Future of Content: Tracing ITN’s 65-year history has reaffirmed its public service core, says departing chief executive Anna Mallett
In the days that led up to the first national lockdown, I will never forget the atmosphere at ITN. The newsrooms and wider business were on high alert as they monitored how coronavirus was developing. There was a sense, and there still is, that the story had to be told accurately, comprehensively and impartially.
This is the year that news has been demonstrably at the centre of our society and country while at the same time discussions about the future of public service broadcasting have intensified. ITN may be a modern, multi-media production company, but its handling of coronavirus experiences demonstrate that it is very much a product of the wider evolved PSB environment in which it operates.
The principles that have guided the company through coronavirus are central to its character and its 65-year history. That is why, during a year like no other, it was so important to celebrate our heritage and the anniversary.
Looking back through our festival of content marking the anniversary, it has been remarkable to see how PSB principles have informed and shaped coverage of historic events.
From the death of Princess Diana, 9/11, the dramatic events of the nineties including two Gulf wars, to covering Brexit, the Falklands War and the Space Shuttle Challenger disaster; accuracy, balance and thought-provoking news have been ITN’s hallmarks in times past.
During this strange, and at times terrible year, our news programmes have become must-watch viewing reaching over 10m once a week. Huge audiences have tuned in live to our coverage including: reports on the disproportionate impact on Black, Asian and Minority Ethnic communities, regional reporting in London and doorstepping government officials in the pursuit of accountability.
However, the environment ITN exists within is changing and ITN as a business is adapting. The challenge of coronavirus has led to post production evolving dramatically during lockdown. While edit suites and other parts of the building appear to be empty, dedicated teams have continued to work from home.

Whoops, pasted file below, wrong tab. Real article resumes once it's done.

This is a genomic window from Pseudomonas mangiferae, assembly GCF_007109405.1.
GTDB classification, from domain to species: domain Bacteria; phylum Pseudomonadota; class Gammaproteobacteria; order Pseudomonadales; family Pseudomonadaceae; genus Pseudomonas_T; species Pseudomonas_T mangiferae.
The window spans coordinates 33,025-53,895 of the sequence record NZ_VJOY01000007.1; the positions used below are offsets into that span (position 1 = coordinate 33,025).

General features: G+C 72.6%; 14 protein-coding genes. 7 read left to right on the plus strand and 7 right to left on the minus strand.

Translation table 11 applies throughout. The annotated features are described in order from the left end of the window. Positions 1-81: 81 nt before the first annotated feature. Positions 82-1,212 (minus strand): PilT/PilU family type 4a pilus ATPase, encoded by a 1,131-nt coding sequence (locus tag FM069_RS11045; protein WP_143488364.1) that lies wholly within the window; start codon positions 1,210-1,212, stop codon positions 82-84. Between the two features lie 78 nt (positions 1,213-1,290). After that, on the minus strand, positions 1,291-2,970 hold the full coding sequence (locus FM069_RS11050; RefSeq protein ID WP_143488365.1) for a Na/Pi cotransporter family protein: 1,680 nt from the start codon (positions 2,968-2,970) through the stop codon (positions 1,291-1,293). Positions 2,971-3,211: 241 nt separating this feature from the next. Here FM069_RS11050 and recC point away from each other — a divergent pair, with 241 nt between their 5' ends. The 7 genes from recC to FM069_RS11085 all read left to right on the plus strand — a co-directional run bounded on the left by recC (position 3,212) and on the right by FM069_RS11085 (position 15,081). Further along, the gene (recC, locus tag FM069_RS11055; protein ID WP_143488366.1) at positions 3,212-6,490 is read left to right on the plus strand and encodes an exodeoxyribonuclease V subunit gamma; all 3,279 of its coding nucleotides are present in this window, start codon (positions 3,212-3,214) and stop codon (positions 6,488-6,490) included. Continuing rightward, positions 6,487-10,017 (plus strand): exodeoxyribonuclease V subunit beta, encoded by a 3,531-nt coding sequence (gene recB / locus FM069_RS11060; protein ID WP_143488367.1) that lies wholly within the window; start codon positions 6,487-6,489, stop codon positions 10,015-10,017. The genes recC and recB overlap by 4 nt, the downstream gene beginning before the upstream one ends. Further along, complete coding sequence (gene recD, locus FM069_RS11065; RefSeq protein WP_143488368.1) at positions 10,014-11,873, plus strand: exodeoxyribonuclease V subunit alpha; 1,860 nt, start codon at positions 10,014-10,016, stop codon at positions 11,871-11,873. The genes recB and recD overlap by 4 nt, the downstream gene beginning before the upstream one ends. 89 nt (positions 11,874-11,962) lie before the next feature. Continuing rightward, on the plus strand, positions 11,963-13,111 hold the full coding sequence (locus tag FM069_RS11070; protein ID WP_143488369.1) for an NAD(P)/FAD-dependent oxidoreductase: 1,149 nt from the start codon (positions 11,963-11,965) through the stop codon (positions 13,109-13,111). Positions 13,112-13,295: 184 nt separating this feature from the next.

Other parts of the business evolved with remote conferencing emerging as a new area for ITN. More broadly, we have invested in news services specifically targeted at young people as platforms distributing news content continue to grow in relevance. This is a space that ITN will continue to develop.
“During this strange, and at times terrible year, our news programmes have become must-watch viewing reaching over 10m once a week”
That’s why the current set of formal inquiries and reviews of the broadcasting landscape are welcome. The government has recently assembled a panel to consider the role of PSB; Ofcom is carrying out its PSB review and the Digital, Culture, Media and Sport (DCMS) committee is also carrying out its own inquiry.
I believe these enquiries provide a critical forum to assess and establish the role of PSB content, not least in an age where anti-vaxxers online are in serious danger of undermining governments’ attempts to control this virus. It’s also vital to ensure PSB output can fairly compete against other types of content.
Some of the challenges that are facing the news providers were addressed in a recent House of Lords Communications and Digital committee report.
Considering the future of journalism, the committee recommended a number of actions including several put forward by ITN, such as a code of practice/conduct between news organisations and online platforms and reform of the apprenticeship levy so newsrooms can better represent the audiences they aim to serve.
On the same day as publication of the report, the DCMS also announced the creation of the Digital Markets Unit – intended as a first step in regulating online giants such as Facebook and Google.
The unit aims to create a pro-competition regime for platforms, give consumers more choice and control over their data and most importantly create a new code to help the sustainability of news and rebalance the relationship between publishers and online platforms.
Since its announcement, much commentary has focused on the potential positive impact this new code will have on newspapers as well as the news that Facebook will be paying some newspaper and magazine publishers for content from 2021. For an organisation such as ITN, and broadcast news plurality in general, these measures and developments will also be vital.
ITN produces news for the three commercial PSB channels, ITV, Channel 4 and Channel 5, and therefore understands plurality and the benefits of it like no other.
While this unit has great potential to look at the impact of tech platforms on news, I hope the other bodies examining the role and purpose of PSBs will also be looking at its work. For example, the prominence of PSB content across platforms, not just linear TV, is an area I know many of my PSB colleagues will be eager to hear views on from policymakers.
Clearly, we are in an era where significant change is taking place and there are fundamental questions being asked about the value and purpose of PSB. Looking back at ITN’s 65 years has reaffirmed what I have always believed about ITN, that it has public service at its core. I hope that the outcome of these big picture discussions will lead to changes where sustainable production of PSB content – especially news – can flourish.
While I may be moving on in 2021, ITN has all the staying power of a company with 65 years under its belt and whatever the outcome of these reviews, I know it won’t be changing its values anytime soon.
- Anna Mallett is chief executive of ITN